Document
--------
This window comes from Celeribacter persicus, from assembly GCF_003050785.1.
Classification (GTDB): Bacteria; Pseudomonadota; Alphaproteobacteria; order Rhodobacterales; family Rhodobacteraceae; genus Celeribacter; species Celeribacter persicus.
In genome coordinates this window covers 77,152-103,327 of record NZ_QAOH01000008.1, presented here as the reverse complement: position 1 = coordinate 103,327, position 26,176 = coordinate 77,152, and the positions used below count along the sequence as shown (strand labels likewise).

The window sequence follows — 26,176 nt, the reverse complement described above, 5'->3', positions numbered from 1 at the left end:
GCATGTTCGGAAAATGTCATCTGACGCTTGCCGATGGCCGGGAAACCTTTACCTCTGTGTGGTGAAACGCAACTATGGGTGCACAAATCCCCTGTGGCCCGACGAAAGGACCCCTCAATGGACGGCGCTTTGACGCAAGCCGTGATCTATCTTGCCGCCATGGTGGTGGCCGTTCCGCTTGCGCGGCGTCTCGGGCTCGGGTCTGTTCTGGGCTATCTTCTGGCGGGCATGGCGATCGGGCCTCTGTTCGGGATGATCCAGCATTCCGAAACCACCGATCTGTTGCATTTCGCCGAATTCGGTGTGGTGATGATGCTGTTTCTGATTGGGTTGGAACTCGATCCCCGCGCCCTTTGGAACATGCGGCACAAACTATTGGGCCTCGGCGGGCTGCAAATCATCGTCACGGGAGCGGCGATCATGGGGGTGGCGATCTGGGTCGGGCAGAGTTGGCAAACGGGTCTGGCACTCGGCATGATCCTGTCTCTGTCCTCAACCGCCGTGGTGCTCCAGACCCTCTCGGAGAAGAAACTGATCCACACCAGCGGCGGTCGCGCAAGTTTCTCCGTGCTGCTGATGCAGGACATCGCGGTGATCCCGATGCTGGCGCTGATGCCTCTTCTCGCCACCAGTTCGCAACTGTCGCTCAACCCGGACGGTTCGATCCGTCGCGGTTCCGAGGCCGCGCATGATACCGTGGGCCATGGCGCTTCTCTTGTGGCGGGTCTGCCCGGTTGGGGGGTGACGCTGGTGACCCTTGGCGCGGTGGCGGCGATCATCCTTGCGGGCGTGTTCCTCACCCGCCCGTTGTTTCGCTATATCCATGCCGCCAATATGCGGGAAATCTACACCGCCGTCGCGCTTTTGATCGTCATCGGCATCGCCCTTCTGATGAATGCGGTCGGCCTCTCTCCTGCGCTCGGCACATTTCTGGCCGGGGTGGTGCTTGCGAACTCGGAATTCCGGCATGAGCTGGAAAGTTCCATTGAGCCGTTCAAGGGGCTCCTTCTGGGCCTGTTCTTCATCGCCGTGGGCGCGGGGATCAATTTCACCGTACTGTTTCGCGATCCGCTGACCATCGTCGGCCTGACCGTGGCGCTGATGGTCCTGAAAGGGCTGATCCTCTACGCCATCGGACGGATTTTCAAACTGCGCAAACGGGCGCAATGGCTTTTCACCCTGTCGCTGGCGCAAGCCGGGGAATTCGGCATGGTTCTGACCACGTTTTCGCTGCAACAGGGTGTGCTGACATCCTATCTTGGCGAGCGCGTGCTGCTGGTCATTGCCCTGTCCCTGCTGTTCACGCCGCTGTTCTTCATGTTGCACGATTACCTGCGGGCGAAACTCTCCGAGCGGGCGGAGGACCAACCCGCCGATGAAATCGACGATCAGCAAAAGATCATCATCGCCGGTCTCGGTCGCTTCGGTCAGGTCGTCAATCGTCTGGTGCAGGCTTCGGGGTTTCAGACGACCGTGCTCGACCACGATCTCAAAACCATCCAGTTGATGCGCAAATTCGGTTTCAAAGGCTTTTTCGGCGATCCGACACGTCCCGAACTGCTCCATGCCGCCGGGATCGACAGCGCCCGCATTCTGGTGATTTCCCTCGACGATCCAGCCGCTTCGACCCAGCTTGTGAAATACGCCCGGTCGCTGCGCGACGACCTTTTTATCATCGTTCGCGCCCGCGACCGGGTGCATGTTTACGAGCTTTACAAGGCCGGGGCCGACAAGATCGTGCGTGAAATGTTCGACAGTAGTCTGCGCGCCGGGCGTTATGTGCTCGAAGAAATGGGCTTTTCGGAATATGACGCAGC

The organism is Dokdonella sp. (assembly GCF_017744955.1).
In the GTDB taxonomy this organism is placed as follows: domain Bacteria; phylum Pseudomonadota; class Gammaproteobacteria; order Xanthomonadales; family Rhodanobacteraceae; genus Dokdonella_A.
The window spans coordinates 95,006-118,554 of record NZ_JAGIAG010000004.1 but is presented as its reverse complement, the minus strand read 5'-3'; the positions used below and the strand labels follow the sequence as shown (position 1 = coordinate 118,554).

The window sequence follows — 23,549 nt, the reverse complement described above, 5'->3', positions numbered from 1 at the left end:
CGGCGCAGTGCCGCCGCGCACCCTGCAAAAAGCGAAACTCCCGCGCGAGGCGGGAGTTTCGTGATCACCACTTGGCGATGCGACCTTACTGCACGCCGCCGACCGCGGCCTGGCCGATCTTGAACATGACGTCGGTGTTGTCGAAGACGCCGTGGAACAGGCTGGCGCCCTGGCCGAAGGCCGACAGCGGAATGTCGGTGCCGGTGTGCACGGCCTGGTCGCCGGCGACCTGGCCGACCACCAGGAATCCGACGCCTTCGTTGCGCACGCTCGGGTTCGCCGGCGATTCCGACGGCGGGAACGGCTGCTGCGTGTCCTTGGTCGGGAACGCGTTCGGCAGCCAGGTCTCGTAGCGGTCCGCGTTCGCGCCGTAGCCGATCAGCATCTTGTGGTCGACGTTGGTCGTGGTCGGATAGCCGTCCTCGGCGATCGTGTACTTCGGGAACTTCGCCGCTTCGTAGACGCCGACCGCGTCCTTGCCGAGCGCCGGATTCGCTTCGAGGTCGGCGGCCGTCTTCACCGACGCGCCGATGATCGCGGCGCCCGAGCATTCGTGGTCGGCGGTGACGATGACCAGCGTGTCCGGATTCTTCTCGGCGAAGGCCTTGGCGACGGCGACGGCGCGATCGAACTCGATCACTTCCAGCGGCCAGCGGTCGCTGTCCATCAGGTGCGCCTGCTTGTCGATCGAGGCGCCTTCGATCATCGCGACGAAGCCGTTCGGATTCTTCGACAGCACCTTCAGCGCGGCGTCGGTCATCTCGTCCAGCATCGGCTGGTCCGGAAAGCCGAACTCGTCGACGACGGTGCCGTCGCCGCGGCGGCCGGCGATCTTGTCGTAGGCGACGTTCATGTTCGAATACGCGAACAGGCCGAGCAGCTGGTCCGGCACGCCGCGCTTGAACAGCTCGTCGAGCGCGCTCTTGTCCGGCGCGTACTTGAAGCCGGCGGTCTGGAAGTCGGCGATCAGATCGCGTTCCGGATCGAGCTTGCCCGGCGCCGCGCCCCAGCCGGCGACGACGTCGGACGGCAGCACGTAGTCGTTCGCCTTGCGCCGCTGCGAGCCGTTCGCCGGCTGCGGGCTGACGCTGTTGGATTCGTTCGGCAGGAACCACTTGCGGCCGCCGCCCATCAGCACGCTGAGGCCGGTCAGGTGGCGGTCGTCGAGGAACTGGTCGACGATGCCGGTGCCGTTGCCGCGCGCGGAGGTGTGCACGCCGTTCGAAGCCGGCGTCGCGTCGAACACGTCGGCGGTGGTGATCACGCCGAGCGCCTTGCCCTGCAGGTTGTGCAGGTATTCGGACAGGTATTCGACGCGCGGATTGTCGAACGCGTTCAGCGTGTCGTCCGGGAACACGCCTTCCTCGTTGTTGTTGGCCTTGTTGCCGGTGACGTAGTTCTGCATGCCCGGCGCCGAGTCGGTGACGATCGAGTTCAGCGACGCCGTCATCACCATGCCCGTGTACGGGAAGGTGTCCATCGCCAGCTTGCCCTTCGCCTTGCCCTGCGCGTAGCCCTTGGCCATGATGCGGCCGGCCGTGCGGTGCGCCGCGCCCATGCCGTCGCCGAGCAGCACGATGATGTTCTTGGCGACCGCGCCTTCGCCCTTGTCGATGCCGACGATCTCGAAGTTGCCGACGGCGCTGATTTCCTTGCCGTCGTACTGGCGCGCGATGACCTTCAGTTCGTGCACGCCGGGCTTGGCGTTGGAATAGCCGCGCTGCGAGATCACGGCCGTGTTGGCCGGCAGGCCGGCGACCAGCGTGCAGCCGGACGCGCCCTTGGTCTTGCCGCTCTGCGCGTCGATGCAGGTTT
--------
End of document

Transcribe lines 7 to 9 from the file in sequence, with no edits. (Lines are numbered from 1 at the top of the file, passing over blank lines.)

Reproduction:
In the GTDB taxonomy this organism is placed as follows: domain Bacteria; phylum Pseudomonadota; class Gammaproteobacteria; order Xanthomonadales; family Rhodanobacteraceae; genus Dokdonella_A.
The window spans coordinates 95,006-118,554 of record NZ_JAGIAG010000004.1 but is presented as its reverse complement, the minus strand read 5'-3'; the positions used below and the strand labels follow the sequence as shown (position 1 = coordinate 118,554).

The window sequence follows — 23,549 nt, the reverse complement described above, 5'->3', positions numbered from 1 at the left end: